1887 law passed to regulate railroad and other interstate businesses
Practice where a single entity controls the entire process of a product, from the raw materials to distribution
A company owns all of the same type of businesses (essentially creates a monopoly)
The theory that people are subject to the same laws of Darwin's Natural Selection, specifically, the survival of the fittest.
Negative term used to describe large businessmen of the late 1800's because of the fact that they used ruthless practices to destroy competition and took advantage of workers.
Sherman Antitrust Act
1890 law making monopolies illegal
American Federation of Labor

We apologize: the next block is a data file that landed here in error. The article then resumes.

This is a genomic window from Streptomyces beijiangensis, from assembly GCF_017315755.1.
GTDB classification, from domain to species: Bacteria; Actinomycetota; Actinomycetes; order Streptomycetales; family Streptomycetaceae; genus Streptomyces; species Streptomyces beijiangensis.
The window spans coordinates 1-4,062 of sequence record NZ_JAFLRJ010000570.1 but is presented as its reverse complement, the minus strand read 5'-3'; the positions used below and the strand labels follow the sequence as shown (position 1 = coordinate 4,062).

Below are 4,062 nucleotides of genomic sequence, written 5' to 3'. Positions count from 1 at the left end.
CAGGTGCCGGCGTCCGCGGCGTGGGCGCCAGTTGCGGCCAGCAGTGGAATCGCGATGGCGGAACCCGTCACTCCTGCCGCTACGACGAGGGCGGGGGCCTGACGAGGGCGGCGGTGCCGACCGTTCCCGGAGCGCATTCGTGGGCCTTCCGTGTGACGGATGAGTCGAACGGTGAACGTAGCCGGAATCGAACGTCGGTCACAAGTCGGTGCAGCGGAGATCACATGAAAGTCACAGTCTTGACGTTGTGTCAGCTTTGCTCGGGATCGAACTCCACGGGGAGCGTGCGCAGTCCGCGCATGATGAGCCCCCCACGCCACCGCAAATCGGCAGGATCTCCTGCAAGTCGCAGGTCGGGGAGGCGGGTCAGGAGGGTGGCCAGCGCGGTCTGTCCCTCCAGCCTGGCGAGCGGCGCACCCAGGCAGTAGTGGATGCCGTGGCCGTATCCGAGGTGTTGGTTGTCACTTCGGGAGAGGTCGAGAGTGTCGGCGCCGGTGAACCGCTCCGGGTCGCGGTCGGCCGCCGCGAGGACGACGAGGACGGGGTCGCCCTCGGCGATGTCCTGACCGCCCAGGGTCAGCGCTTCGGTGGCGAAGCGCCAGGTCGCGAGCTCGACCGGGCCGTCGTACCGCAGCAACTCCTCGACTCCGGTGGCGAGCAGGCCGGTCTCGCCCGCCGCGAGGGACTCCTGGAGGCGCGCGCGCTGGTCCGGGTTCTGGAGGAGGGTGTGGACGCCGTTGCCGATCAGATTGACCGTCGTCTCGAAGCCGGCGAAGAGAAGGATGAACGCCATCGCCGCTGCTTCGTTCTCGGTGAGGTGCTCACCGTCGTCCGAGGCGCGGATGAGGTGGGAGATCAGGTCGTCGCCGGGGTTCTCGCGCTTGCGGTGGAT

1886; founded by Samuel Gompers; sought better wages, hrs, working conditions; skilled laborers, arose out of dissatisfaction with the Knights of Labor, rejected socialist and communist ideas, non-violent.
Industrial Workers of the World
A labor organization for unskilled workers, formed by a group of radical unionists and socialists in 1905.
Immigration processing center that open in New York Harbor in 1892
Immigration processing center on the west coast, active after 1910, and allowed immigrants from Asia to enter the US
favoring native-born individuals over foreign-born ones
Chinese Exclusion Act
(1882) Denied any additional Chinese laborers to enter the country while allowing students and merchants to immigrate. American workers felt threatened by the job competition.
1907 Agreement when Japan agreed to curb the number of workers coming to the US if the US agreed to not impose official immigration restrictions on Japan
Movement of people from rural areas to cities, the growth of cities